Shale gas is a new energy resource that has shifted the dominant paradigm on U.S. hydrocarbon resources. Some have argued that shale gas will play an important role in reducing greenhouse gas emissions by displacing coal used for electricity, serving as a moderate-carbon “bridge fuel.” Others have questioned whether methane emissions from shale gas extraction lead to higher greenhouse gas emissions overall. I argue that the main impact of shale gas on climate change is neither the reduced emissions from fuel substitution nor the greenhouse gas footprint of natural gas itself, but rather the competition between abundant, low-cost gas and low-carbon technologies, including renewables and carbon capture and storage. This might be remedied if the gas industry joins forces with environmental groups, providing a counterbalance to the coal lobby, and ultimately eliminating the conventional use of coal in the United States.
The innovation system has interrelated components of invention, translation, adoption, and diffusion. Energy technology innovation has lagged that in other domains, and there is a compelling public interest in picking up the pace through appropriate government action. Government and universities are creating new approaches in the invention and translation stages. The Department of Energy (DOE) has implemented novel programs such as ARPA-E. Research universities have moved closer to the marketplace through more diversified industry collaboration models, such as convening research-sponsoring companies both horizontally in a sector and vertically across the innovation chain. Much more needs to be done to expand public-private partnerships and to define a broadly accepted government role in the adoption and diffusion stages. An administration-wide Quadrennial Energy Review process, informed by technical analysis and social science research, offers the best opportunity in this regard.
Historically, energy transitions have occurred gradually over the span of several decades, marked by incremental improvements in technologies. In recent years, public interest in accelerating the next energy transition has fueled a clean-energy policy agenda intended to underpin the development of a decarbonized energy economy. However, policies to date have encouraged investors to fund renewable energy projects utilizing proven technologies that are not competitive without the help of government subsidies. A true transition of the energy mix requires innovations that can compete with conventional energy over the long term. Investments in innovative technology projects are scarce because of the “commercialization gap,” which affects projects that are too capital-intensive for venture capital yet too risky for private equity, project, or corporate debt financing. Accelerating innovation through the commercialization gap will require governments to allocate public dollars to, and encourage private investment in, these riskier projects. Policy-makers will face a trade-off between prioritizing policies for accelerating the energy transition and accounting for the risks associated with innovation funding in a tight budgetary environment.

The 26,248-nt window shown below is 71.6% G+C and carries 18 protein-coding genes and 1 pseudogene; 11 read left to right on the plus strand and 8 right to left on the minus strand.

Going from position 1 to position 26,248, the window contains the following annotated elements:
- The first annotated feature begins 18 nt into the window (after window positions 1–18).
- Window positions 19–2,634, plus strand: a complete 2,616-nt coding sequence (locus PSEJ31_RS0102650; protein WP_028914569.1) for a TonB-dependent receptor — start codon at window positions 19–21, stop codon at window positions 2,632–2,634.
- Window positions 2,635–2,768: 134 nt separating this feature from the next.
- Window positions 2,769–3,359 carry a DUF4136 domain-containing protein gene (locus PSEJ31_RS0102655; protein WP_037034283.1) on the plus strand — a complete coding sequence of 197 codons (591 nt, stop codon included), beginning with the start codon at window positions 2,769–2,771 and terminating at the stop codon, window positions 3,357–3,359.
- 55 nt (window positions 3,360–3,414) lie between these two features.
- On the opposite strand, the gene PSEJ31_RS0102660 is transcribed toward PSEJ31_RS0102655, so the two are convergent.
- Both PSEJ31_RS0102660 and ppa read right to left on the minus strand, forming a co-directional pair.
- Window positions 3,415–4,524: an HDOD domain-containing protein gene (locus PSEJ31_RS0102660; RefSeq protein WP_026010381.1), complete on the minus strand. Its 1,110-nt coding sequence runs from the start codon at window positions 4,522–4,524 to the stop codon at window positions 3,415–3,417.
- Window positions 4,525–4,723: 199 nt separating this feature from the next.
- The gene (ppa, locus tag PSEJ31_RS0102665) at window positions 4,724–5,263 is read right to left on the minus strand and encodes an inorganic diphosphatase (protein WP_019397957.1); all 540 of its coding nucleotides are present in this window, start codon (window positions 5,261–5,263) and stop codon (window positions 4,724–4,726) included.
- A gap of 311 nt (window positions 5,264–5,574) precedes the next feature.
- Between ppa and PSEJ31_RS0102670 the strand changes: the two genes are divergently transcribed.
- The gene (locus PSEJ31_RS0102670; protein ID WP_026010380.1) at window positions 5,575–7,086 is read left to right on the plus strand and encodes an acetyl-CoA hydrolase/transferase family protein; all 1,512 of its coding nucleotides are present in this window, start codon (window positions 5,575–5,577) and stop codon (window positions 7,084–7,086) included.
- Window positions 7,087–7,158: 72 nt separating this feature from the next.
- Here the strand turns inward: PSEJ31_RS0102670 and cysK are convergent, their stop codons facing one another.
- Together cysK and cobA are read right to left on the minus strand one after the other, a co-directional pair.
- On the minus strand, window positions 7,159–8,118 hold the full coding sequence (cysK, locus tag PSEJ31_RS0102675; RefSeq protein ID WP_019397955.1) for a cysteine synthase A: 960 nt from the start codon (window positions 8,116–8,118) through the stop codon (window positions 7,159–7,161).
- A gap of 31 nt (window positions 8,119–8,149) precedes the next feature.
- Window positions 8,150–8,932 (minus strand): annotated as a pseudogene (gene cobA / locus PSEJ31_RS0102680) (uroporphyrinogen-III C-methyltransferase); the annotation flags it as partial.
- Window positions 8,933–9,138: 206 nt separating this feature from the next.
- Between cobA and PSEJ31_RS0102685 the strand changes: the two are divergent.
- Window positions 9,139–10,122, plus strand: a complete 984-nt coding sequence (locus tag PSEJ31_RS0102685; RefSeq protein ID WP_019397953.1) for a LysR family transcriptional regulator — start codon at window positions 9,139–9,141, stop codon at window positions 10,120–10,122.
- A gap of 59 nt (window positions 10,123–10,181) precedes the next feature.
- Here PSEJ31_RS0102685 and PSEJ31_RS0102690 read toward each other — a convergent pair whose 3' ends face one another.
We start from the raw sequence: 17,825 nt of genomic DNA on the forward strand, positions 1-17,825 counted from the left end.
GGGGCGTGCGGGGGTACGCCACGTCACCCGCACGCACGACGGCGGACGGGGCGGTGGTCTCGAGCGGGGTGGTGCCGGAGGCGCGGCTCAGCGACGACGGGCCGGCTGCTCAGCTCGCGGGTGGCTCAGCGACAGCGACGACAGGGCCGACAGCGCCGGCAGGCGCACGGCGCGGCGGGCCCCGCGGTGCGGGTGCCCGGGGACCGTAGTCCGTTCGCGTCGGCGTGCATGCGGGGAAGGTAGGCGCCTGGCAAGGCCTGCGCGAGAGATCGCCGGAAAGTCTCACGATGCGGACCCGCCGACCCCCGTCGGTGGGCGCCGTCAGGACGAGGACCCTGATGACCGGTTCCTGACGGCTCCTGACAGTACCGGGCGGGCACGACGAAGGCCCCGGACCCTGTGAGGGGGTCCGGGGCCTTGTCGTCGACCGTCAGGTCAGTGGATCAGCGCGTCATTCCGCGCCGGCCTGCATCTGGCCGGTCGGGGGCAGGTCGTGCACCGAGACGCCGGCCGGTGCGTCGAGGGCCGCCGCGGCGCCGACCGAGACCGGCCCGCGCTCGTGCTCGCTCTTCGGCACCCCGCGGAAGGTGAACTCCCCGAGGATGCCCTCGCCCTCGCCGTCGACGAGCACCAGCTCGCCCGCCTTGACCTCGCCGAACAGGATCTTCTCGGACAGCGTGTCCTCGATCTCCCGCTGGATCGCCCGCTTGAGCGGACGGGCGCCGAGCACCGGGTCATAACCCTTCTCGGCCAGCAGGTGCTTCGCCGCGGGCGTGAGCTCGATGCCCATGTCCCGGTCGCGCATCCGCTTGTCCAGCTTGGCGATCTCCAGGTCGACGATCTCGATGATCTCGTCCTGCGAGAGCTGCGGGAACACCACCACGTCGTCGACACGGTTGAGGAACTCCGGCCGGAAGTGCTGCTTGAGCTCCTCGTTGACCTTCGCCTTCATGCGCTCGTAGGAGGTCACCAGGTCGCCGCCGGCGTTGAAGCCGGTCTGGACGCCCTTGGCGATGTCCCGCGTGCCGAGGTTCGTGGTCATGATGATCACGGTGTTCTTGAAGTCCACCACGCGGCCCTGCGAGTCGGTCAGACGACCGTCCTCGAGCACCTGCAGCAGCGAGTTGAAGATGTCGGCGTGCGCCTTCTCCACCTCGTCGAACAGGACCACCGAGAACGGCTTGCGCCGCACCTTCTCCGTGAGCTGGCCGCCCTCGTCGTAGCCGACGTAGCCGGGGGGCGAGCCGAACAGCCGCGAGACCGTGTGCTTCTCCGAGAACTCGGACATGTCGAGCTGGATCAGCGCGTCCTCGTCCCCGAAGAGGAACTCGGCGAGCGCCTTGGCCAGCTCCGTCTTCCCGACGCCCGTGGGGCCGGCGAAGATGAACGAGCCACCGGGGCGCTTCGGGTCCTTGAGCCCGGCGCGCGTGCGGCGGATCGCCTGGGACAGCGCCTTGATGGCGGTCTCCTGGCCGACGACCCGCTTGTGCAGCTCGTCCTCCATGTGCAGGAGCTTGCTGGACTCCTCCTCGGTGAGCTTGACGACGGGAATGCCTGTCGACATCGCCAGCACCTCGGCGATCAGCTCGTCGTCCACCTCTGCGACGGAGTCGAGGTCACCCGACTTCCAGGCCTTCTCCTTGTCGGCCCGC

The world is entering a new energy era marked by concerns over energy security, climate change, and access by the poor to modern energy services. Yet the current energy path is not compatible with sustainable development objectives. Global demand for energy will continue to grow; so will CO2 emissions. Achieving a low-carbon energy world will require an unprecedented technological transformation in the way energy is produced and used. That transformation has begun, as renewables capacity continues to grow, prices continue to fall, and shares of global energy from renewables continue to increase. Government policies are the main driver behind renewable energy's meteoric growth. Still, the world is tapping only a small amount of the vast supply of renewable energy resources. There is broad consensus that the role of these resources should be expanded significantly in order to meaningfully address energy security, energy access, and climate change.